Trump’s attack on unnamed media sources is hypocritical and unconstitutional

President Donald Trump speaks at the Conservative Political Action Conference (CPAC), Friday, Feb. 24, 2017, in Oxon Hill, Md. (AP Photo/Alex Brandon)

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“I want you all to know that we are fighting the fake news,” President Trump announced in his speech at the Conservative Political Action Conference (CPAC) on Friday. “It’s fake, phony, fake.”

After a pause for applause, Trump continued to warm to what has been a favorite theme throughout his campaign and early presidency. “A few days ago I called the fake news the enemy of the people. And they are. They are the enemy of the people,” he said, reiterating a recent tweet.

But from there Trump took a new tack. To date his complaints about the media have been just that—complaints, spitballing backed by no apparent plans for specific interference with the First Amendment’s guarantee to a free press. True, Trump has talked about “opening up” libel laws as a means of disciplining journalists he believes to be unfair, but defamation is legislated at a state level. As a federal official, Trump’s hands are tied.

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At CPAC, though, Trump got specific. Journalists “have no sources,” he alleged. “They just make ’em up when there are none.” After a few minutes of meandering comments around this point, he added, “I’m against the people that make up stories and make up sources. They shouldn’t be allowed to use sources unless they use somebody’s name. Let their name be put out there. Let their name be put out.”

Mandate named sources, Trump said, an “you will see stories dry up like you’ve never seen before.”

Well, on that point, he’s right: Make it illegal for anyone to speak anonymously with the press and you will see stories dry up—stories of government incompetence, stories of corrupt officials, stories of covert criminality, and stories of constitutional abuses.

That isn’t a good thing. Anonymous sources have proliferated in recent decades because reporters saw their massive role in exposing the Watergate scandal. It’s true their use can be abused, but it is equally true that the American public would miss out on necessary and valuable reporting without these sources. Our government would be even more unaccountable than it is now.

(One time, The Washington Post tested a rule in which reporters could use a maximum of one named source per story. The rule was dropped within two days, because the paper’s “competitors, including the New York Times and the Wall Street Journal, published important news stories that The Post did not have. The paper’s readers were deprived of significant information.” Under Trump’s scheme, those important stories would never have been published at all.)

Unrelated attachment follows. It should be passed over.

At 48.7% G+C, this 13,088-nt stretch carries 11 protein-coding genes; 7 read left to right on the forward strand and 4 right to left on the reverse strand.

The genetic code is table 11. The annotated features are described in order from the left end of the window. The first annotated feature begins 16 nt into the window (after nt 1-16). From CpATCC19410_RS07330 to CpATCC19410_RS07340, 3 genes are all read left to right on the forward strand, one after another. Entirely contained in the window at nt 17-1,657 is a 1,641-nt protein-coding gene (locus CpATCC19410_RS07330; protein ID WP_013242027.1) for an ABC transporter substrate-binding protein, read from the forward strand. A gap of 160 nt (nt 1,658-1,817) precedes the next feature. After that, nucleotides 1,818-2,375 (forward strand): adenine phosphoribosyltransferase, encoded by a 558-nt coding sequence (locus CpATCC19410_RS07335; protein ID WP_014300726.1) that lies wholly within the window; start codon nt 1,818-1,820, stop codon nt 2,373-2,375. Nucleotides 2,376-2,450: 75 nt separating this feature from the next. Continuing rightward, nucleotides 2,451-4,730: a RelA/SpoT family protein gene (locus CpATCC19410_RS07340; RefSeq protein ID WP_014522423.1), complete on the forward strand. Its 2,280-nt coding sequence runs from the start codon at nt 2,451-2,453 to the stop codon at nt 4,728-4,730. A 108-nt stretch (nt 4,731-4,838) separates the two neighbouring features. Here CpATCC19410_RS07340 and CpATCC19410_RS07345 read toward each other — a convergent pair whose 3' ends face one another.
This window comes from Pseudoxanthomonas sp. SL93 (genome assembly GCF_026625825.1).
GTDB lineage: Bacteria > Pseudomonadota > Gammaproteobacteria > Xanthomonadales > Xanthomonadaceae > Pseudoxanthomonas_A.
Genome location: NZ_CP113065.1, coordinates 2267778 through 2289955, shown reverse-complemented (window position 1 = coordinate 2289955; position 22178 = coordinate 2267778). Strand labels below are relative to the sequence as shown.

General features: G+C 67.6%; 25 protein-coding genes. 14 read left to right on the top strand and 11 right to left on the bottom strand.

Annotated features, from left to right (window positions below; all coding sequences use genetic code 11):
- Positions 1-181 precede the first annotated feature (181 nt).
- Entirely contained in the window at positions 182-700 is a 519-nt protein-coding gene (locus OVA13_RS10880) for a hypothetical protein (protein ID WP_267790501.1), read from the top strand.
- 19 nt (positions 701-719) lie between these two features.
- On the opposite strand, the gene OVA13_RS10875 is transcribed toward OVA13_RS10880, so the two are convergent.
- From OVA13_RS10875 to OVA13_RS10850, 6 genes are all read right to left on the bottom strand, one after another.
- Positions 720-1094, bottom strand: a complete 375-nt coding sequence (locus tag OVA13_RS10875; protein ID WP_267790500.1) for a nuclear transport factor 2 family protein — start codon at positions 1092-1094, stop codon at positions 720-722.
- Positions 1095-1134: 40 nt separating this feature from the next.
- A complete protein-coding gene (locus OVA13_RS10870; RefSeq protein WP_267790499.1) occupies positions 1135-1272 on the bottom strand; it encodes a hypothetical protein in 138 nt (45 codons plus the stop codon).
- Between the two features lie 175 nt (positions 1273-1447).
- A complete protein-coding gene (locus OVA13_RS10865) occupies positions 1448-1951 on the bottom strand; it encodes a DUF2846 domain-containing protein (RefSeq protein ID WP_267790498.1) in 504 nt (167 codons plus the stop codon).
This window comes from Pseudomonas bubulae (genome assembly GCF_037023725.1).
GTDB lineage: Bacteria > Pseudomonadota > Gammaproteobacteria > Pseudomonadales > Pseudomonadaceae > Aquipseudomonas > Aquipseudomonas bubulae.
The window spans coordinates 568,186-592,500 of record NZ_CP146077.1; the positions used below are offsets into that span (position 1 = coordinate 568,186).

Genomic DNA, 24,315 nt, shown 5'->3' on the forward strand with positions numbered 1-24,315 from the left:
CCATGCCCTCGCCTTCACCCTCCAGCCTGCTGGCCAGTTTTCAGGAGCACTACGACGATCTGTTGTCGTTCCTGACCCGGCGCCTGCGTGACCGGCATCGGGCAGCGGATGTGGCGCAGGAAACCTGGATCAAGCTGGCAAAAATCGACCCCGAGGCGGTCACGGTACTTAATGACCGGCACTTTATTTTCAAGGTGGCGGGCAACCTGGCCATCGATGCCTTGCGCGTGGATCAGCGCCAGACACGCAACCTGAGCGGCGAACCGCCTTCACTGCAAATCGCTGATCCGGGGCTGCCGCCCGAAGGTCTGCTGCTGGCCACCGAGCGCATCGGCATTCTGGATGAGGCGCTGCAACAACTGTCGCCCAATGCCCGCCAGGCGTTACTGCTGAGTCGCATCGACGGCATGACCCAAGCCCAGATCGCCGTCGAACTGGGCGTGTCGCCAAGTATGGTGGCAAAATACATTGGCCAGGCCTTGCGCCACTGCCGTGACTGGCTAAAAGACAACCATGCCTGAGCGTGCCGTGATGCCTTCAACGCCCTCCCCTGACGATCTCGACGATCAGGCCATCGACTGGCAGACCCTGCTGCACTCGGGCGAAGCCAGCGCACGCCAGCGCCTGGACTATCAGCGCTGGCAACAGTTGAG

The unsurprising cherry on top of Trump’s dangerous CPAC proposal is that it is utterly, embarrassingly hypocritical. As journalists quickly noted, the president has a long history of citing anonymous sources himself—his birther-era tweets are rife with unnamed sources providing scintillating (and false) claims about former President Obama—and Trump White House officials anonymously commented to the press just two hours before Trump gave his CPAC speech. They were speaking in line with Trump’s agenda at an official White House briefing.

Early in his career, Trump even pretended to be his own PR man in conversations with journalists. There is audio of this, including a moment where he accidentally refers to himself in the first person, and in 1990 he admitted to this pretense in court. Perhaps our president feels he is an expert in fake news because he has personally generated it.

Of course, banning anonymous sources won’t stop actual fake news outlets, by which I mean the fact-free nonsense websites that literally make stuff up (sometimes they take the trouble to claim they’re writing “satire”) to generate ad revenue.

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That these purveyors of misinformation would not be impeded in the least by Trump’s proposal should be obvious to anyone on the right: Just as gun control laws affect law-abiding citizens while criminals go along their merry way, so Trump’s anti-First Amendment agenda would muck up the works for real journalism while leaving the internet “satirists” unaffected.

The sort of writer who is amoral enough to make deception his business will not care about any anonymous source ban. In fact, unlike the journalists at the outlets Trump maligns, he probably writes anonymously himself.

At this point, I am reasonably confident Trump will not take concrete steps to prohibit anonymous sources, if only because his administration would lose a favored PR tool. Still, his eagerness to ignore journalists’ constitutional rights is troubling. “The First Amendment gives all of us…the right to speak our minds freely,” Trump said at CPAC. “It gives you the right and me the right to criticize fake news and criticize it strongly.” That’s true, but the president would do well to remember the First Amendment guarantees not just free speech but also free press.

What do you think?

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